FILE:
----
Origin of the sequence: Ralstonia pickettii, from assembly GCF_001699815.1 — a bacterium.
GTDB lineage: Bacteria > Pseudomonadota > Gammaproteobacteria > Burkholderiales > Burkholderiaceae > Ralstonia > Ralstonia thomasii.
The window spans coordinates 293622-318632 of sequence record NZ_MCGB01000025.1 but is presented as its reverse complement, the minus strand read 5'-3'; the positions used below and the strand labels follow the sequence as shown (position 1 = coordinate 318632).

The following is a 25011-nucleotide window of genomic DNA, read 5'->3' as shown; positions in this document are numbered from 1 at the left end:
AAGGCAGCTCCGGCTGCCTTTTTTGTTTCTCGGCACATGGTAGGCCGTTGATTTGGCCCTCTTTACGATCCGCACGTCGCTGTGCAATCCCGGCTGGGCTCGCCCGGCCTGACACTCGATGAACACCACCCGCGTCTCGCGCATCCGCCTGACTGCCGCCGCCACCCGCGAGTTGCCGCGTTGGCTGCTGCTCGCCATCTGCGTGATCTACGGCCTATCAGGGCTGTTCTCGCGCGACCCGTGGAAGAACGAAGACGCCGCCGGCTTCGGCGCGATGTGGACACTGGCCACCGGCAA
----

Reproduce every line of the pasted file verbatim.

Origin of the sequence: Ralstonia pickettii, from assembly GCF_001699815.1 — a bacterium.
GTDB lineage: Bacteria > Pseudomonadota > Gammaproteobacteria > Burkholderiales > Burkholderiaceae > Ralstonia > Ralstonia thomasii.
The window spans coordinates 293622-318632 of sequence record NZ_MCGB01000025.1 but is presented as its reverse complement, the minus strand read 5'-3'; the positions used below and the strand labels follow the sequence as shown (position 1 = coordinate 318632).

The following is a 25011-nucleotide window of genomic DNA, read 5'->3' as shown; positions in this document are numbered from 1 at the left end:
AAGGCAGCTCCGGCTGCCTTTTTTGTTTCTCGGCACATGGTAGGCCGTTGATTTGGCCCTCTTTACGATCCGCACGTCGCTGTGCAATCCCGGCTGGGCTCGCCCGGCCTGACACTCGATGAACACCACCCGCGTCTCGCGCATCCGCCTGACTGCCGCCGCCACCCGCGAGTTGCCGCGTTGGCTGCTGCTCGCCATCTGCGTGATCTACGGCCTATCAGGGCTGTTCTCGCGCGACCCGTGGAAGAACGAAGACGCCGCCGGCTTCGGCGCGATGTGGACACTGGCCACCGGCAA